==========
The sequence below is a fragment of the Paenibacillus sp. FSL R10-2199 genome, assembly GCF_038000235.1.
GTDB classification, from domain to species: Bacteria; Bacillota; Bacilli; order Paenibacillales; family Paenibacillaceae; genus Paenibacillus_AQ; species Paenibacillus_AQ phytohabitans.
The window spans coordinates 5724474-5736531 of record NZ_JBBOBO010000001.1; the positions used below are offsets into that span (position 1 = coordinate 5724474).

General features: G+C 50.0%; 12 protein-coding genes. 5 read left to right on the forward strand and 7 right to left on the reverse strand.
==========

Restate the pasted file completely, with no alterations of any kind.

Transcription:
The sequence below is a fragment of the Paenibacillus sp. FSL R10-2199 genome, assembly GCF_038000235.1.
GTDB classification, from domain to species: Bacteria; Bacillota; Bacilli; order Paenibacillales; family Paenibacillaceae; genus Paenibacillus_AQ; species Paenibacillus_AQ phytohabitans.
The window spans coordinates 5724474-5736531 of record NZ_JBBOBO010000001.1; the positions used below are offsets into that span (position 1 = coordinate 5724474).

General features: G+C 50.0%; 12 protein-coding genes. 5 read left to right on the forward strand and 7 right to left on the reverse strand.